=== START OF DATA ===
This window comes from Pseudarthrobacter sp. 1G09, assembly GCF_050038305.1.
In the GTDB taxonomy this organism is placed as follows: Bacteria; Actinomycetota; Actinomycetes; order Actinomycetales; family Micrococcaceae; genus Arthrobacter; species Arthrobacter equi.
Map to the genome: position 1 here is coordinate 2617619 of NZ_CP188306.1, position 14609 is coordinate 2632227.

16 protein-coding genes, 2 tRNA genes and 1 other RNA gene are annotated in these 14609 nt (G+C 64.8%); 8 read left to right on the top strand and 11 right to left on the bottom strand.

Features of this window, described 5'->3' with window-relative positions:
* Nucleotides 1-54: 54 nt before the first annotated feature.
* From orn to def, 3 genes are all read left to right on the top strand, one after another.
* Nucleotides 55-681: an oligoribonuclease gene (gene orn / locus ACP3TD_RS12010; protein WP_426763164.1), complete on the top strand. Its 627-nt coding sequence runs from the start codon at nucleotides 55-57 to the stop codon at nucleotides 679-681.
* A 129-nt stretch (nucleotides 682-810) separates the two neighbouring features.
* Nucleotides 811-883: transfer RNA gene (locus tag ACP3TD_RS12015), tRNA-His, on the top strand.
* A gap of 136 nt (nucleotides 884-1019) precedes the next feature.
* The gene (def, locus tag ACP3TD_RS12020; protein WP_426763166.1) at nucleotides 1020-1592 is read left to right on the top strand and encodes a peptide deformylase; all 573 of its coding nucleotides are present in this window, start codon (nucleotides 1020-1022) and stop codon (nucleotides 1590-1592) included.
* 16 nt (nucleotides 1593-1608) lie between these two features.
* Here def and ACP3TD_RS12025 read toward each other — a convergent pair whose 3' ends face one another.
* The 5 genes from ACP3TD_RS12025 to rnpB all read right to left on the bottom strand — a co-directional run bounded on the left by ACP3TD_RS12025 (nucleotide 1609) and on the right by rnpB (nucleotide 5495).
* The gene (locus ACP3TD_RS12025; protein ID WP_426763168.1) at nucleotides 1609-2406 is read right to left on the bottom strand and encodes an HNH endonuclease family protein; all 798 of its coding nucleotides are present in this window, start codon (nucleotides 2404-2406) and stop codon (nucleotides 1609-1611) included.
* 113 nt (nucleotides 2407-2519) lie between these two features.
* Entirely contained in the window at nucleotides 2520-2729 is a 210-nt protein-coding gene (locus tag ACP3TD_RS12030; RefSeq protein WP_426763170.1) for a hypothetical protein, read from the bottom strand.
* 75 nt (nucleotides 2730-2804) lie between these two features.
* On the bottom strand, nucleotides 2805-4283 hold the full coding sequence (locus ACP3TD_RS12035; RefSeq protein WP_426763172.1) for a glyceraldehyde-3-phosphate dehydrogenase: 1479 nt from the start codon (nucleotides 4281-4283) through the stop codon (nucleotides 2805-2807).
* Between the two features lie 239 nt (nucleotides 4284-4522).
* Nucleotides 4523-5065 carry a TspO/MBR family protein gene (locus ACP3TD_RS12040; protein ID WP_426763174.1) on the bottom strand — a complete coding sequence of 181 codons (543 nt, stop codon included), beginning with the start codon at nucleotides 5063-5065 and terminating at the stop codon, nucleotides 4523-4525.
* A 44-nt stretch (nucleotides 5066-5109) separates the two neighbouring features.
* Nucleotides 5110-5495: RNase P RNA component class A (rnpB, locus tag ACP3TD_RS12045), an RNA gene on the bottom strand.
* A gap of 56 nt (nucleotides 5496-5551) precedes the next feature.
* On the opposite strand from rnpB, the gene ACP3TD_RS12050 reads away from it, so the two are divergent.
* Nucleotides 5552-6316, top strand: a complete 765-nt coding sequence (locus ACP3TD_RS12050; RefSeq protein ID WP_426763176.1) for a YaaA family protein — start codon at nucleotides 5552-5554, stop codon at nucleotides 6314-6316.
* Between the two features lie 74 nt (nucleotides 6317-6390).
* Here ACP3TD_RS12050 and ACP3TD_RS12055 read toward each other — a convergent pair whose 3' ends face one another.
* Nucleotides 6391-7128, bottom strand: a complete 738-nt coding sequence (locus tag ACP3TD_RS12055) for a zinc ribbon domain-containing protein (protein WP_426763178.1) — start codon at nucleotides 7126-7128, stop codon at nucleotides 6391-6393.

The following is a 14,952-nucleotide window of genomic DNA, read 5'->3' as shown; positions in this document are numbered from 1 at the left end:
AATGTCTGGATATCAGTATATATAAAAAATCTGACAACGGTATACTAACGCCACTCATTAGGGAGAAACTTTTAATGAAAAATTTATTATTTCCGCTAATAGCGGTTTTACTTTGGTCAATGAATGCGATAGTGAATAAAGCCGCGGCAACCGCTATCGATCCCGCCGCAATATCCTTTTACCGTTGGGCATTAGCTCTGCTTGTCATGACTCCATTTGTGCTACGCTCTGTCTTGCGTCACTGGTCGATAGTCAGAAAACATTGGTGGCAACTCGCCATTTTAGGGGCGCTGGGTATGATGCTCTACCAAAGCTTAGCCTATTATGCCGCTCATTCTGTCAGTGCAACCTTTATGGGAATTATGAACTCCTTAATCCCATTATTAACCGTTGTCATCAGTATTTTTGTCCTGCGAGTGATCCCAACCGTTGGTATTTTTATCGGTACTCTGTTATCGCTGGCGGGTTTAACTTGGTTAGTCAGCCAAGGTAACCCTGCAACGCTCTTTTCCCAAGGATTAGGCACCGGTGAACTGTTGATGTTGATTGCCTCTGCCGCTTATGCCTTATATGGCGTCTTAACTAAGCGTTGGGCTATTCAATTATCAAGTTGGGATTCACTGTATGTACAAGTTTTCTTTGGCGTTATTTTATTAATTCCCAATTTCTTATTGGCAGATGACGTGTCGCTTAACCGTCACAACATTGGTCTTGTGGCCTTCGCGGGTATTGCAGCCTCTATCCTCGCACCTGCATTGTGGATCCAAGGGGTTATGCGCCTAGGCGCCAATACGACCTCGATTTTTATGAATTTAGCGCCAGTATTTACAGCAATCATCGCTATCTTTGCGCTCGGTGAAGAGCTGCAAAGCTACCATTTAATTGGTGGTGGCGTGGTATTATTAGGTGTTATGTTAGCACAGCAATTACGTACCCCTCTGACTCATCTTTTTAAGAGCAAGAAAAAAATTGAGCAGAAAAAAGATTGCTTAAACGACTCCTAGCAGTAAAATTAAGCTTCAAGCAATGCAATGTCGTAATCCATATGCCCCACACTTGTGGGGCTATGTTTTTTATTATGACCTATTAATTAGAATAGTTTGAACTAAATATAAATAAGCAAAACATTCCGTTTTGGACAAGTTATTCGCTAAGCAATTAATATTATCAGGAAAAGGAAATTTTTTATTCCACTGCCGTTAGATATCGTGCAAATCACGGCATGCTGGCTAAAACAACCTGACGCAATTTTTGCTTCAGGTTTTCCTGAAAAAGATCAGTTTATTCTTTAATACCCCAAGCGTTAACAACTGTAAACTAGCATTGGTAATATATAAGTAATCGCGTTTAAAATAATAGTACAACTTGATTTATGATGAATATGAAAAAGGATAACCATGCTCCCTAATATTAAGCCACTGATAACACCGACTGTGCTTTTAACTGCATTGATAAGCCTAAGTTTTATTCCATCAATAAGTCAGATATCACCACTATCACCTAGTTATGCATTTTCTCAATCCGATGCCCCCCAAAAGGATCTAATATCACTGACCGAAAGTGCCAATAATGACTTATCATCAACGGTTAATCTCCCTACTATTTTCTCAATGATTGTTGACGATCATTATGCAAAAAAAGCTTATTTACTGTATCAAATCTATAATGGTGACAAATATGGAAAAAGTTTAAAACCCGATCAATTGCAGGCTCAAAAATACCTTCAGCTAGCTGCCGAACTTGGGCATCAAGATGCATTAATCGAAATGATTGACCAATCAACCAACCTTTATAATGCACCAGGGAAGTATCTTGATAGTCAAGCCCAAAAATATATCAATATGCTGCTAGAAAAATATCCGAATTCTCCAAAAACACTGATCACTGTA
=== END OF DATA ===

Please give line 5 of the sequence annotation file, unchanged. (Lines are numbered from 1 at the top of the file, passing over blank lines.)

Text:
Features of this window, described 5'->3' with window-relative positions: